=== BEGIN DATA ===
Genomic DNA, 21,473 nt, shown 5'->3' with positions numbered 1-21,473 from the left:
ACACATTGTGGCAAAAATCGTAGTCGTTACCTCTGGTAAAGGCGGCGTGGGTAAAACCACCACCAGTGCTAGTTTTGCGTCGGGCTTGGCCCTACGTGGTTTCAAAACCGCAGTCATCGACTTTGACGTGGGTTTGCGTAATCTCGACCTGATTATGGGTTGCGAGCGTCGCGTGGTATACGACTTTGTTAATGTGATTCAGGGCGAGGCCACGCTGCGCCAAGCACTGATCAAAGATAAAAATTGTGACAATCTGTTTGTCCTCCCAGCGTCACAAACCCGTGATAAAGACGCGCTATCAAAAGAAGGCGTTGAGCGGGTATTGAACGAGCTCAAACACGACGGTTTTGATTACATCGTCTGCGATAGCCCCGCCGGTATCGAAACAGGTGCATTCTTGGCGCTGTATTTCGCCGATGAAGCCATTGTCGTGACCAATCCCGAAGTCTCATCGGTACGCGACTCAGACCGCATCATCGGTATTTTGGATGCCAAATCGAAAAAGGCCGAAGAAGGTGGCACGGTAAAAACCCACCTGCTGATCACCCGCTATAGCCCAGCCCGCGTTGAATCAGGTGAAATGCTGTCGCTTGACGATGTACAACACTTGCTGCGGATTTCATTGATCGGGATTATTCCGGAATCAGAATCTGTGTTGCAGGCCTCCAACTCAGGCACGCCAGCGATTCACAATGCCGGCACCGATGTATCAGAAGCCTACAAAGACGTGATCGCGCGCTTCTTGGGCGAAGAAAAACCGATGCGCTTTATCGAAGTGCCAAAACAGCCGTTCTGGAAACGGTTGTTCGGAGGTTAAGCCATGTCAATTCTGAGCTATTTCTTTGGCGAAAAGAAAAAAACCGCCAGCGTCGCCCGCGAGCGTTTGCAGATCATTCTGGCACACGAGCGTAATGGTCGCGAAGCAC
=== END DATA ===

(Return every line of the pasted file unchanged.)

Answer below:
Genomic DNA, 21,473 nt, shown 5'->3' with positions numbered 1-21,473 from the left:
ACACATTGTGGCAAAAATCGTAGTCGTTACCTCTGGTAAAGGCGGCGTGGGTAAAACCACCACCAGTGCTAGTTTTGCGTCGGGCTTGGCCCTACGTGGTTTCAAAACCGCAGTCATCGACTTTGACGTGGGTTTGCGTAATCTCGACCTGATTATGGGTTGCGAGCGTCGCGTGGTATACGACTTTGTTAATGTGATTCAGGGCGAGGCCACGCTGCGCCAAGCACTGATCAAAGATAAAAATTGTGACAATCTGTTTGTCCTCCCAGCGTCACAAACCCGTGATAAAGACGCGCTATCAAAAGAAGGCGTTGAGCGGGTATTGAACGAGCTCAAACACGACGGTTTTGATTACATCGTCTGCGATAGCCCCGCCGGTATCGAAACAGGTGCATTCTTGGCGCTGTATTTCGCCGATGAAGCCATTGTCGTGACCAATCCCGAAGTCTCATCGGTACGCGACTCAGACCGCATCATCGGTATTTTGGATGCCAAATCGAAAAAGGCCGAAGAAGGTGGCACGGTAAAAACCCACCTGCTGATCACCCGCTATAGCCCAGCCCGCGTTGAATCAGGTGAAATGCTGTCGCTTGACGATGTACAACACTTGCTGCGGATTTCATTGATCGGGATTATTCCGGAATCAGAATCTGTGTTGCAGGCCTCCAACTCAGGCACGCCAGCGATTCACAATGCCGGCACCGATGTATCAGAAGCCTACAAAGACGTGATCGCGCGCTTCTTGGGCGAAGAAAAACCGATGCGCTTTATCGAAGTGCCAAAACAGCCGTTCTGGAAACGGTTGTTCGGAGGTTAAGCCATGTCAATTCTGAGCTATTTCTTTGGCGAAAAGAAAAAAACCGCCAGCGTCGCCCGCGAGCGTTTGCAGATCATTCTGGCACACGAGCGTAATGGTCGCGAAGCAC